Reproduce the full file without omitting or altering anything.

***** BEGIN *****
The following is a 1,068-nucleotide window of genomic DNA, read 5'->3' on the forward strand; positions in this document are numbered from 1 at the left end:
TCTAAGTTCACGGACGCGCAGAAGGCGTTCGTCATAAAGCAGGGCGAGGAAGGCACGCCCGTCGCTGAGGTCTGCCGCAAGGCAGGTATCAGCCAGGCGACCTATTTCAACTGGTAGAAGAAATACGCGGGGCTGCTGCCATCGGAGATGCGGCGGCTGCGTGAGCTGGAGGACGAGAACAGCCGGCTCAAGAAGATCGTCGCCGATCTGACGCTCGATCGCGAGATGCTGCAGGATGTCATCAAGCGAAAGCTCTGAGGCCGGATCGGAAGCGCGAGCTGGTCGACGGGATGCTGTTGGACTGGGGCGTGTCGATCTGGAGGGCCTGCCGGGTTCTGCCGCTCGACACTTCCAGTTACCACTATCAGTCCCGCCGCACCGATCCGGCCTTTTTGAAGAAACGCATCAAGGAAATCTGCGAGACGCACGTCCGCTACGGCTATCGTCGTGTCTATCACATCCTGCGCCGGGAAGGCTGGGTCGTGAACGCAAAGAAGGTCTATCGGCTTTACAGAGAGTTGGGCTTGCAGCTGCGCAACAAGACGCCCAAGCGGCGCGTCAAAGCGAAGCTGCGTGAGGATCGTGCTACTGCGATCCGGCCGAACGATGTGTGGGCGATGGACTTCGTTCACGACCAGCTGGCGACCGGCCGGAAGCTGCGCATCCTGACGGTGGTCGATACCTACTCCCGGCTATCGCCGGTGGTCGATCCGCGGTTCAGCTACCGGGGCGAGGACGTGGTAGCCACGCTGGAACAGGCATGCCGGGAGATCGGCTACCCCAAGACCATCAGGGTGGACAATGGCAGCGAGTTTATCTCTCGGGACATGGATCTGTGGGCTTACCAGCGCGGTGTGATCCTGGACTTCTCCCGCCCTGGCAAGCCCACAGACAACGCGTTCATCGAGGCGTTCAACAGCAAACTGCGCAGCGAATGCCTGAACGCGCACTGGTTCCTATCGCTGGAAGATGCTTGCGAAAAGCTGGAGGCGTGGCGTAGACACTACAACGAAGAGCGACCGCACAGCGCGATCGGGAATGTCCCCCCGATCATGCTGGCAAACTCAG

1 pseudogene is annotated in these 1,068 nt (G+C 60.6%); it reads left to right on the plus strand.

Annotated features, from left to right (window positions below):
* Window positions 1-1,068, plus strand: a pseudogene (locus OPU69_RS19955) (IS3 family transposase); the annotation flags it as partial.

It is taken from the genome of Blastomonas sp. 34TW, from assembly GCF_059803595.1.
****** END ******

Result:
The following is a 1,068-nucleotide window of genomic DNA, read 5'->3' on the forward strand; positions in this document are numbered from 1 at the left end:
TCTAAGTTCACGGACGCGCAGAAGGCGTTCGTCATAAAGCAGGGCGAGGAAGGCACGCCCGTCGCTGAGGTCTGCCGCAAGGCAGGTATCAGCCAGGCGACCTATTTCAACTGGTAGAAGAAATACGCGGGGCTGCTGCCATCGGAGATGCGGCGGCTGCGTGAGCTGGAGGACGAGAACAGCCGGCTCAAGAAGATCGTCGCCGATCTGACGCTCGATCGCGAGATGCTGCAGGATGTCATCAAGCGAAAGCTCTGAGGCCGGATCGGAAGCGCGAGCTGGTCGACGGGATGCTGTTGGACTGGGGCGTGTCGATCTGGAGGGCCTGCCGGGTTCTGCCGCTCGACACTTCCAGTTACCACTATCAGTCCCGCCGCACCGATCCGGCCTTTTTGAAGAAACGCATCAAGGAAATCTGCGAGACGCACGTCCGCTACGGCTATCGTCGTGTCTATCACATCCTGCGCCGGGAAGGCTGGGTCGTGAACGCAAAGAAGGTCTATCGGCTTTACAGAGAGTTGGGCTTGCAGCTGCGCAACAAGACGCCCAAGCGGCGCGTCAAAGCGAAGCTGCGTGAGGATCGTGCTACTGCGATCCGGCCGAACGATGTGTGGGCGATGGACTTCGTTCACGACCAGCTGGCGACCGGCCGGAAGCTGCGCATCCTGACGGTGGTCGATACCTACTCCCGGCTATCGCCGGTGGTCGATCCGCGGTTCAGCTACCGGGGCGAGGACGTGGTAGCCACGCTGGAACAGGCATGCCGGGAGATCGGCTACCCCAAGACCATCAGGGTGGACAATGGCAGCGAGTTTATCTCTCGGGACATGGATCTGTGGGCTTACCAGCGCGGTGTGATCCTGGACTTCTCCCGCCCTGGCAAGCCCACAGACAACGCGTTCATCGAGGCGTTCAACAGCAAACTGCGCAGCGAATGCCTGAACGCGCACTGGTTCCTATCGCTGGAAGATGCTTGCGAAAAGCTGGAGGCGTGGCGTAGACACTACAACGAAGAGCGACCGCACAGCGCGATCGGGAATGTCCCCCCGATCATGCTGGCAAACTCAG

1 pseudogene is annotated in these 1,068 nt (G+C 60.6%); it reads left to right on the plus strand.

Annotated features, from left to right (window positions below):
* Window positions 1-1,068, plus strand: a pseudogene (locus OPU69_RS19955) (IS3 family transposase); the annotation flags it as partial.

It is taken from the genome of Blastomonas sp. 34TW, from assembly GCF_059803595.1.